By Dina Martin
Jeff Johnston’s triplets
Jeff Johnston has a lot to juggle lately. He’s using his Google calendar to ensure he gets out to 50 school sites, collecting voter commitment cards from members of the Lodi Education Association, planning upcoming phone banks, and, oh yes, fathering the triplets born to him and his wife Nanci a few months ago. The babies are doing great, Nanci’s gone back to the classroom, and so far, the campaign is going well, too.
Johnston devotes hours to Campaign 2012. In addition to the many site visits he’s undertaken, Johnston is counting on LEA members to show up for a Friday night social at a local Mexican restaurant, where he hopes to recruit some for phone banking.
Then it’s a matter of continuing to get out the word, calling in the commitment cards, and phoning up members who plan to vote Yes on 30 and No on 32. With all that going on, Johnston sounds disappointed there isn’t a local school board race going on this fall.
“I would have liked a school board race so we could have dovetailed it into the campaign,” Johnston says. “That way, our members could have seen the tie-in more directly.”
Johnston is reminding colleagues about the two school bonds they helped pass in the last 10 years, and the legislation CTA has worked on, and pension benefits that have occurred, and the curbing of the growth of non-unionized charter schools in Lodi. Much that has been achieved by the advocacy of CTA and local chapters could be threatened should Proposition 32 pass.
“People are getting the message,” Johnston says.
Lodi teachers are also getting the message about the importance of passing Proposition 30. “We’ve been on a layoff merry-go-round the last four or five years, and we’ve had salary cuts. The loss of instruction days is a threat,” Johnston says.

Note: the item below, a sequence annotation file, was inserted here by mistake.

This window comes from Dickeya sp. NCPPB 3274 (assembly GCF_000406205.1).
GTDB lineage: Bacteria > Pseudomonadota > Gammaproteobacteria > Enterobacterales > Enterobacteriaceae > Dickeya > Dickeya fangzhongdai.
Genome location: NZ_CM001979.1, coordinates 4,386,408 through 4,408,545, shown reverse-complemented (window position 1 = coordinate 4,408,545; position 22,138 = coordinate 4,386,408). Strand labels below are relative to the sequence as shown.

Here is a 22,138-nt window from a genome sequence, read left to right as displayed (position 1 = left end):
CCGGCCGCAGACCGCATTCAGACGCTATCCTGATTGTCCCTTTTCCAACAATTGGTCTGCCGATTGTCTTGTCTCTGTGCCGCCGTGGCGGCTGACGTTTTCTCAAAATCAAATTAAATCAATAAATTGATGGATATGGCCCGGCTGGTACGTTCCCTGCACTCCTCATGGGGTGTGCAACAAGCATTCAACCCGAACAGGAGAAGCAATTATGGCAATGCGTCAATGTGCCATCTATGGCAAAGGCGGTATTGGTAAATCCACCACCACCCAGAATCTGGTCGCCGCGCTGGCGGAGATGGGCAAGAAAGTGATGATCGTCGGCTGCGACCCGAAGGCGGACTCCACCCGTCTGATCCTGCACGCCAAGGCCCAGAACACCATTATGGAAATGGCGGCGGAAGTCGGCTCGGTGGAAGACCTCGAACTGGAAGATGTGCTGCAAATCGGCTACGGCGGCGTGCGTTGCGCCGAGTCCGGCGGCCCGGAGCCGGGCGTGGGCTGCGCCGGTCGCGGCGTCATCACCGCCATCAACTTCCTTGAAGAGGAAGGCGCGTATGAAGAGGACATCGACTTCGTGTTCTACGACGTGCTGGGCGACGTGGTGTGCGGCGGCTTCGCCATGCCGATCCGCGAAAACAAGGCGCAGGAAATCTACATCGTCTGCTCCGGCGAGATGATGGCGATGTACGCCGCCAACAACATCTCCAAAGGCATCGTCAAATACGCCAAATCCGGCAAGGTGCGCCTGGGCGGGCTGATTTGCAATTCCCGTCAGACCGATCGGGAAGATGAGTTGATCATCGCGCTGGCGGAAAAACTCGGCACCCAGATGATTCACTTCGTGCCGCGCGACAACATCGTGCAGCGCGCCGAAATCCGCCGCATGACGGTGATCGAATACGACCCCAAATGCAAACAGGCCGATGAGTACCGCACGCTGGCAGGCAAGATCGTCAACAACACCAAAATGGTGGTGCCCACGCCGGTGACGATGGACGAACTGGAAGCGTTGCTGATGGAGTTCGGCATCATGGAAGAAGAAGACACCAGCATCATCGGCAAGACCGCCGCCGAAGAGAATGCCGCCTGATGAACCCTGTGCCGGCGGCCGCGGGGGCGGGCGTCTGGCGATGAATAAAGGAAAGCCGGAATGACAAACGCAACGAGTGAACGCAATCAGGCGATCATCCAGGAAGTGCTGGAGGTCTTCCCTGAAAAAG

He and the LEA are reaching out to the public in the next weeks. They plan to have a booth at a community fair taking place in early October.
“We’re going to do voter registration there and explain to parents what it’s going to mean if they have to fund 15 more days of day care after instruction days have been cut,” he says.
Talk about being committed to the cause!
Peggy Colwell, a special education teacher at Foothill High School in Palo Cedro, has been politically involved since she was 10. Although she lives and works in a conservative area, she hasn’t run into any problems talking about the election issues with members. “Once people hear the issues, they understand. I haven’t spoken to one person who didn’t get it,” she says. The Shasta Secondary Education Association member was honored for her good work when she received CTA’s Ted Bass Teacher-in-Politics Award in 2006.
Karen Siegel, a retired music teacher in Alturas, has been traveling the highways and byways of Modoc and Siskiyou Counties talking to teachers, a handful at a time. They don’t always agree with her and the conversations can get lively, but her colleagues appreciate that she takes time to drive a couple hundred miles to reach them. “If I can help any of our teachers to understand the importance of this election and of voting, I’m good with that,” she says.
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